Former Smokers Might Want to Eat More Tomatoes

A new study suggests diets high in fresh fruit could help lungs damaged from smoking.

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Dec 26 2017, 5:10pm

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A new study found that former smokers with diets high in tomatoes and fresh fruit had a slower rate of decline in lung function, suggesting those foods may help restore lungs damaged by smoking. Researchers also found that among all adults, including people who’d never smoked or had stopped, those with the highest tomato consumption had the slowest decline in lung function—meaning the benefits may not just be for former smokers. The study offers important evidence for the effect of diet on lung function.

"This study shows that diet might help repair lung damage in people who have stopped smoking. It also suggests that a diet rich in fruits can slow down the lung's natural aging process even if you have never smoked," Vanessa Garcia-Larsen, assistant professor in the Bloomberg School's department of international health and the study's lead author, said in a statement.

Poor lung function is linked to mortality risks from a host of diseases, including chronic obstructive pulmonary disease (COPD), heart disease, and lung cancer. Diet, the study suggests, can help delay the natural decline in lung function, keeping people healthier longer. "The findings support the need for dietary recommendations,” Garcia-Larsen said, “especially for people at risk of developing respiratory diseases such as COPD."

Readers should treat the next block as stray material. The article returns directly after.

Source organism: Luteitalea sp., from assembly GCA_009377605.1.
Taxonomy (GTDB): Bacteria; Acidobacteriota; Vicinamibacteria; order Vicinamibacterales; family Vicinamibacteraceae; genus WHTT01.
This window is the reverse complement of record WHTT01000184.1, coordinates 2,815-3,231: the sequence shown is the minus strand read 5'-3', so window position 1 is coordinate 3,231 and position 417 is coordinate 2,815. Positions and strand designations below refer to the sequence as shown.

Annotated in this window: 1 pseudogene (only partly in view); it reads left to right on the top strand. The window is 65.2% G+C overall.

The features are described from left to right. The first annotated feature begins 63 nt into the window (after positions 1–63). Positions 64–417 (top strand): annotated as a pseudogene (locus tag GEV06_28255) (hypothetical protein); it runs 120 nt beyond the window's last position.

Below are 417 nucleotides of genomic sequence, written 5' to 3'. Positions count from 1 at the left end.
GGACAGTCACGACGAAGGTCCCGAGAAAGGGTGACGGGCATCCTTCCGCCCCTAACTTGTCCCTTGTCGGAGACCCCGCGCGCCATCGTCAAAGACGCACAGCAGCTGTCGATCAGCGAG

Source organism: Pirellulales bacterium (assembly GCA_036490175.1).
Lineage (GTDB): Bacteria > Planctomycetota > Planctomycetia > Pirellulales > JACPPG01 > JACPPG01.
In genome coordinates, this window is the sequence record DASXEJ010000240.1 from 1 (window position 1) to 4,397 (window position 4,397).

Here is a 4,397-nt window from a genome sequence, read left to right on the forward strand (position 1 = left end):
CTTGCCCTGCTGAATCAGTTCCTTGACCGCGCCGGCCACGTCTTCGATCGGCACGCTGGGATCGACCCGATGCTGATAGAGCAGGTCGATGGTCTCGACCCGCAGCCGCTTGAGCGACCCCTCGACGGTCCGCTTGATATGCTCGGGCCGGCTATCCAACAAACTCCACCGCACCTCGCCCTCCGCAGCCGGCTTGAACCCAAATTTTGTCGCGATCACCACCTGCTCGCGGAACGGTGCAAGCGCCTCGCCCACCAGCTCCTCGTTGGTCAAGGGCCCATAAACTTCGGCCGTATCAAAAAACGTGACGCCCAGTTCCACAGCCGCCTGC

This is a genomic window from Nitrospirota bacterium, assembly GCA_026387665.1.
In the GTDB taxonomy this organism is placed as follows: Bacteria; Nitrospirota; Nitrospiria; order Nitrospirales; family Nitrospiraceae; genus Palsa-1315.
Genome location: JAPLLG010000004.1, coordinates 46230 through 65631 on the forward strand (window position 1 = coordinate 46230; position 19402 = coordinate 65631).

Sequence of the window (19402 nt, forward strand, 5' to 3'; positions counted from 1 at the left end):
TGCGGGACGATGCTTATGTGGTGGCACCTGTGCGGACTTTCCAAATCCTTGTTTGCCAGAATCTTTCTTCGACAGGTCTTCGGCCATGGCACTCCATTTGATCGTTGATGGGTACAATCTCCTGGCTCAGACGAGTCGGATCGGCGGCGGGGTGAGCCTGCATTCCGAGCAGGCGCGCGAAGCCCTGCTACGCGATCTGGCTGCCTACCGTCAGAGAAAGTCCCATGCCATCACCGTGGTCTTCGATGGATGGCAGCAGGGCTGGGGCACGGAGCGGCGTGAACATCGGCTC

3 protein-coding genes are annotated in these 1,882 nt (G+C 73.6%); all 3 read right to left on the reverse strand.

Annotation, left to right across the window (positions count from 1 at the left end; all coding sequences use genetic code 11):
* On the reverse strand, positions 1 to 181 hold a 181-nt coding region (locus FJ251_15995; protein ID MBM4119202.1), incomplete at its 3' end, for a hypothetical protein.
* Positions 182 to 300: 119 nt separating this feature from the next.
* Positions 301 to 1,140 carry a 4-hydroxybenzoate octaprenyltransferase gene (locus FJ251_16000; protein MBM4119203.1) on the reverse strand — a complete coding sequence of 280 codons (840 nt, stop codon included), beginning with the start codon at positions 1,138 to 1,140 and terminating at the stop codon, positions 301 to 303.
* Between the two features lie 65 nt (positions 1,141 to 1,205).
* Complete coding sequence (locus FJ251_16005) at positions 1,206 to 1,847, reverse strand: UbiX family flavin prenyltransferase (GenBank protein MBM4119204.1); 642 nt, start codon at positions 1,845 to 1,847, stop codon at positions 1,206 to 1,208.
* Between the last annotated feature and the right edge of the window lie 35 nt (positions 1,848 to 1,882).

To reach that conclusion, researchers at the Johns Hopkins Bloomberg School of Public Health looked at lung function in more than 650 people over a ten-year period, starting in 2002. The participants (from Germany, Norway, and the United Kingdom) completed questionnaires about their diets and overall nutritional intake, along with taking a pair of lung tests: One measured how much air they could expel in one second, while the other gauged how much they could inhale in six seconds. Researchers controlled for factors such as age, height, sex, body mass index (an indicator of obesity), socio-economic status, physical activity, and total energy intake. Then they repeated the tests ten years later.


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They found that adults who averaged more than two tomatoes or more than three portions of fresh fruit a day showed a slower decline in lung function than those who didn’t eat many tomatoes or fresh fruit (less than one tomato daily or less than one portion of fruit a day). That may sound like a lot, and the protective effect only correlated with fresh fruits and vegetables—processed foods like tomato sauce didn’t show the same link.

It’s important to note that this is an observational study, meaning there might be any number of hidden, complicating factors in the data. But the researchers suggest it offers evidence for another approach to maintaining lung health.

"Lung function starts to decline at around age 30 at variable speed depending on the general and specific health of individuals," Garcia-Larsen explained. "Our study suggests that eating more fruits on a regular basis can help attenuate the decline as people age, and might even help repair damage caused by smoking. Diet could become one way of combating rising diagnosis of COPD around the world."

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